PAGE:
“A typical small business employing 7 or 8 staff could have to find up to an additional £3,000, and hard-pressed staff are going to see their earnings, or the one benefit of any wage rise, diminish,” says Philip. 

Top tips to protect your small business

These are definitely challenging circumstances for small businesses – and you’ll need to take them into account when managing your cash flow. Luckily, Philip has advice on where to start. Follow these tips to help protect your business:

  • Manage your cash flow to keep it under control. It can be tempting to bury your head in the sand rather than tackle your business’s cash flow issues, but ignorance isn’t bliss in this context. Prepare a cash flow forecast and make sure it’s dynamic – that means keeping a note of any changes to your income or expenditure as they happen or as you anticipate them. Remember, businesses fail when they run out of cash, and the purpose of a forecast is to stop that from happening. If you could use some help with this, take a look at Tide Cashflow Insights – it’s a free feature that’ll help you automate your business forecasting, and you don’t need to be a Tide member to use it

  • Beat the bills. If your cash flow forecast shows that your incomings are going to be less than your outgoings, is there anywhere you can afford to cut costs? Think about where you’re spending money – can anything be delayed? Is there something you don’t really need? For example, finding a cheaper way to travel, reducing luxuries or perks until you get your cash flow back under control

  • Consider your business plan. Facing increased costs, reduced revenue (or both) can be an ideal time to re-evaluate the needs of your business. Think about the direction of the business and your strategy. What are your plans for the future? Lots of businesses made big changes to their business model or strategy in the early days of the pandemic – in fact, one of the most common phrases was the need to ‘pivot’. It’s not too late to consider whether this could work for you, too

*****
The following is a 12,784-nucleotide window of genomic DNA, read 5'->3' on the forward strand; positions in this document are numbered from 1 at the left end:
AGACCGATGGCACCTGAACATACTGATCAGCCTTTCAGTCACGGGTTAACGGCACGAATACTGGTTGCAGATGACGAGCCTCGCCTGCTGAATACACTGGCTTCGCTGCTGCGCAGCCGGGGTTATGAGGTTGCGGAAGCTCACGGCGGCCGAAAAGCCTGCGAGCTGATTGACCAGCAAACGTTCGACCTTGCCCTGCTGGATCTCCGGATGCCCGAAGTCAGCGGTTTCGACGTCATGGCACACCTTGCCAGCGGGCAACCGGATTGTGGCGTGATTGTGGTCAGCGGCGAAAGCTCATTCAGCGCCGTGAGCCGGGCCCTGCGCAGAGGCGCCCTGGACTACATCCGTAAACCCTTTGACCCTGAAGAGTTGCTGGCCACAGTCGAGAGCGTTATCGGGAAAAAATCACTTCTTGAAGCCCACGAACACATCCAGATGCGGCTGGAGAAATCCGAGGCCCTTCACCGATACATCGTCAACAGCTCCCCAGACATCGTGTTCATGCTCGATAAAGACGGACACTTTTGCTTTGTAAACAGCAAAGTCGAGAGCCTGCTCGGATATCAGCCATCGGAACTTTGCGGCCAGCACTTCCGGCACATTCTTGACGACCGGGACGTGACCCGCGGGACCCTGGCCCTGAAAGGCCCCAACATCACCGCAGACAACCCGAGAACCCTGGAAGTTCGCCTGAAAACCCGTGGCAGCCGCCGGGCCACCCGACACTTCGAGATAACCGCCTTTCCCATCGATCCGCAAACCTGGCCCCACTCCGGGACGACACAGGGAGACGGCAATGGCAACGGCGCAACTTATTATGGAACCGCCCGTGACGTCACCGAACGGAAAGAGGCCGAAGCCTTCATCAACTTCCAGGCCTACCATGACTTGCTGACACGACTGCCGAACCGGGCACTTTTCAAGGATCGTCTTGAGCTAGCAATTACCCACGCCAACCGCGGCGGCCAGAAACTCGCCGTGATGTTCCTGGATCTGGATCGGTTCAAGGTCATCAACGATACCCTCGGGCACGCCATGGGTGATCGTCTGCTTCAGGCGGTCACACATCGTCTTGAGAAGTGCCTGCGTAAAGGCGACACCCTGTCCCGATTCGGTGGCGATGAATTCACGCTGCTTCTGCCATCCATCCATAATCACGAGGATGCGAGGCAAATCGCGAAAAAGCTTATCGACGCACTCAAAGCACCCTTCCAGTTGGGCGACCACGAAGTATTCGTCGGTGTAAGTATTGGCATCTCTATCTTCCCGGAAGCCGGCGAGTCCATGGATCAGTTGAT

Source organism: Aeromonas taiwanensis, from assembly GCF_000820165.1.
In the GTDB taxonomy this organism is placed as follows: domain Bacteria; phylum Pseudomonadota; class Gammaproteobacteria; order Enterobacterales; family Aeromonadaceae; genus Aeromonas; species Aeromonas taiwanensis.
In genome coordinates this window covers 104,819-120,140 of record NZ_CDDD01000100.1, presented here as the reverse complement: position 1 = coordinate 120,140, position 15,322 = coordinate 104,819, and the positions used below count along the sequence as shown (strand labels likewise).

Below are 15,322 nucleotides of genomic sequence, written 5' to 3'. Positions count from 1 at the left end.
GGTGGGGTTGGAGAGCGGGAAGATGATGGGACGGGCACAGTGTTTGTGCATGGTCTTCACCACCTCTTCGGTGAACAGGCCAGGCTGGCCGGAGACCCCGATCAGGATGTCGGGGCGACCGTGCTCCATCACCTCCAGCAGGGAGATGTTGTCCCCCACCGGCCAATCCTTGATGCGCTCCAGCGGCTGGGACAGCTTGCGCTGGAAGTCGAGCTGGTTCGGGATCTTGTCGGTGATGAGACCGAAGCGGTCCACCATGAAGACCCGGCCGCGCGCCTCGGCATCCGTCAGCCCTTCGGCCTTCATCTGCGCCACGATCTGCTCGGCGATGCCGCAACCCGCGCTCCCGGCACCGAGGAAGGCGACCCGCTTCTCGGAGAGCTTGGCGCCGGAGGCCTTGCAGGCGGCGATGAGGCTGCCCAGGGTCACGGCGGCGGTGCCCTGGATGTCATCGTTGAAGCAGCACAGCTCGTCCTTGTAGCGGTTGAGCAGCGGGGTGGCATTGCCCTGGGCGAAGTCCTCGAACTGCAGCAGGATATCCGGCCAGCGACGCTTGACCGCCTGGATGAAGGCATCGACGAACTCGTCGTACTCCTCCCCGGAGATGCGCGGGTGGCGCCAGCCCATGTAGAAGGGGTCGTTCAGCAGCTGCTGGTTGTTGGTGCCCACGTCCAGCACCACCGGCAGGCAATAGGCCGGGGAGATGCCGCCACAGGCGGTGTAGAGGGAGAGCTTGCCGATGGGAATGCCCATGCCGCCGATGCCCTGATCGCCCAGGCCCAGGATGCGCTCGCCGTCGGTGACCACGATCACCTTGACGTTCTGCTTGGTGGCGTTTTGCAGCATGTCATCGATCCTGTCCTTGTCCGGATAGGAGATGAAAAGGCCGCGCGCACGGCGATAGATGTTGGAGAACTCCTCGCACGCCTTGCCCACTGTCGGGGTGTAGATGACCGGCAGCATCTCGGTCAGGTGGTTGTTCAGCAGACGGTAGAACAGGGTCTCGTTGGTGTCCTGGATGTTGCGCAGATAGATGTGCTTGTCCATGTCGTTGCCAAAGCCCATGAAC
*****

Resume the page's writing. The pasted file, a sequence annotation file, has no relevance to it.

💡 Like these tips? We’ve been running a Cash Flow Masterclass series with Philip, where you can hear even more of his useful and relevant insights for your small business. Catch up now if you missed them live.

Wrapping up

With energy tariffs on the increase, it’s shaping up to be a challenging time for small businesses. However, it’s more important than ever to make use of a detailed cash flow forecast (as our expert Philip advises) to make sure that you’re steering your business towards success. 

Philip says:

“Small businesses succeed when their owners are imaginative, show initiative, and aren’t afraid to be flexible and try new ideas. As we saw during the pandemic, these qualities allowed many small businesses to flourish, and the year ahead will be no different. Keep a close eye on the numbers, react quickly when things aren’t working as you expect, and exploit ideas that do bear fruit.”

Looking for more support? Check out our posts on how to chase an overdue invoice from a client or our round-up of the top small business planning tips for 2022.


Sources used for this article

  1. The Guardian – How might the UK government help with bills?
  2. The Express – Small businesses face huge rise in energy bills
  3. GOV.UK – National Insurance – how much you pay

Sources checked as of 5 May 2022.

Photo by Green Chameleon on Unsplash

Kiera Woodhull

Kiera Woodhull

Senior Copywriter